The 1958 coup that brought General Mohammad Ayub Khan to power in Pakistan failed to bring any immediate change in the dispute with Afghanistan over the creation of a Pathan state in the North-West Frontier region of Pakistan. In 1960 the prime minister of Afghanistan, Mohammad Daoud Khan, sent troops across the border into Bajaur (Pakistan) in a foolhardy, unsuccessful attempt to manipulate events in that area and to press the Pashtunistan [Pakhtunistan] issue, but Afghan military forces were routed by the Pakistan military. During this period the propaganda war, carried on by radio, was relentless.
Afghanistan and Pakistan severed relations on September 6, 1961. Traffic between the two countries came to a halt, just as two of Afghanistan's major export crops, grapes and pomegranates, were ready to be shipped to India. In a valuable public relations gesture, the Soviet Union offered to buy the crops and airlift them from Afghanistan. What the Soviets did not ship, Ariana Afghan Airlines flew to India in 1961 and 1962. At the same time, the United States attempted to mediate the dispute, although its ties with Pakistan were a stumbling block.
In addition, much of the equipment and material provided by foreign aid programs and needed for development projects was held up in Pakistan. Another outgrowth of the dispute was Pakistan's decision to close the border to nomads (members of the Ghilzai, variously known as Powindahs or Suleiman Khel), who had long been spending winters in Pakistan and India and summers in Afghanistan. The Pakistani government statement denying the decision was related to the impasse with Afghanistan appeared disingenuous, and the issue added to the brewing conflict between the two countries. Afghanistan's economic situation continued to deteriorate. The government was heavily dependent upon customs revenues, which fell dramatically; trade suffered; and foreign exchange reserves were seriously depleted.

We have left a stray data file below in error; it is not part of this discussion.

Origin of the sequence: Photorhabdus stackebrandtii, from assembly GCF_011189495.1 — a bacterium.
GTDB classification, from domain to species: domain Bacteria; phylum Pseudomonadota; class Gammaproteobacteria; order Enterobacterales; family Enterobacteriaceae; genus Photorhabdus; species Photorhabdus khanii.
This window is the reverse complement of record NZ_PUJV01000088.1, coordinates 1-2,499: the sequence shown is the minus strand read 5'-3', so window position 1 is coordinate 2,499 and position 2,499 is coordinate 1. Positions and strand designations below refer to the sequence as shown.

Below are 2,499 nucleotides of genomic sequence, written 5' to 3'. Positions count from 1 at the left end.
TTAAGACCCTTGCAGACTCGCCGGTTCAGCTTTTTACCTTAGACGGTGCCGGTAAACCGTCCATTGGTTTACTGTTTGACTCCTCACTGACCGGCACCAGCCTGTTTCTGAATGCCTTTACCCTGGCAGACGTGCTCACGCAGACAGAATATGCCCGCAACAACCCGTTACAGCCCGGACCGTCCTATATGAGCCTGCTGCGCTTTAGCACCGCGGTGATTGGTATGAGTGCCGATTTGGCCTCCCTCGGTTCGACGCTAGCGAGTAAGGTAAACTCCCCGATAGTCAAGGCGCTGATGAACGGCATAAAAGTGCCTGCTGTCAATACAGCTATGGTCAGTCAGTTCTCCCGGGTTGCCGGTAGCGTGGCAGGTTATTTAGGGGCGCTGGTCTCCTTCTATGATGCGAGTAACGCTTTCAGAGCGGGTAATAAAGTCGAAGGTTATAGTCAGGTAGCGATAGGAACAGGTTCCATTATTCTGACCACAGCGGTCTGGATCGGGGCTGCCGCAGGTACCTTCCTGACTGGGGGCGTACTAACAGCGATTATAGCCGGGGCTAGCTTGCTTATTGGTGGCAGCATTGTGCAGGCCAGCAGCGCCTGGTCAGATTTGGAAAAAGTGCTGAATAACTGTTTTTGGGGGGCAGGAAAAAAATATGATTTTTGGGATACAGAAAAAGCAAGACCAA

By 1963 it became clear that neither Daoud of Afghanistan nor Ayub Khan of Pakistan would yield; to settle the issue one of them would have to be removed from power. Despite growing criticism of Ayub among some of his countrymen, his position was generally strong, whereas Afghanistan's economy was suffering. In March 1963, with the backing of the royal family, King Zahir Shah sought Daoud's resignation on the basis that the country's economy was deteriorating as a result of his Pashtunistan policy. Because he controlled the armed forces, Daoud almost certainly had the power to resist the king's request, yet he resigned, and Muhammad Yousuf, a non-Pashtun, German-educated technocrat who had been minister of mines and industries became prime minister.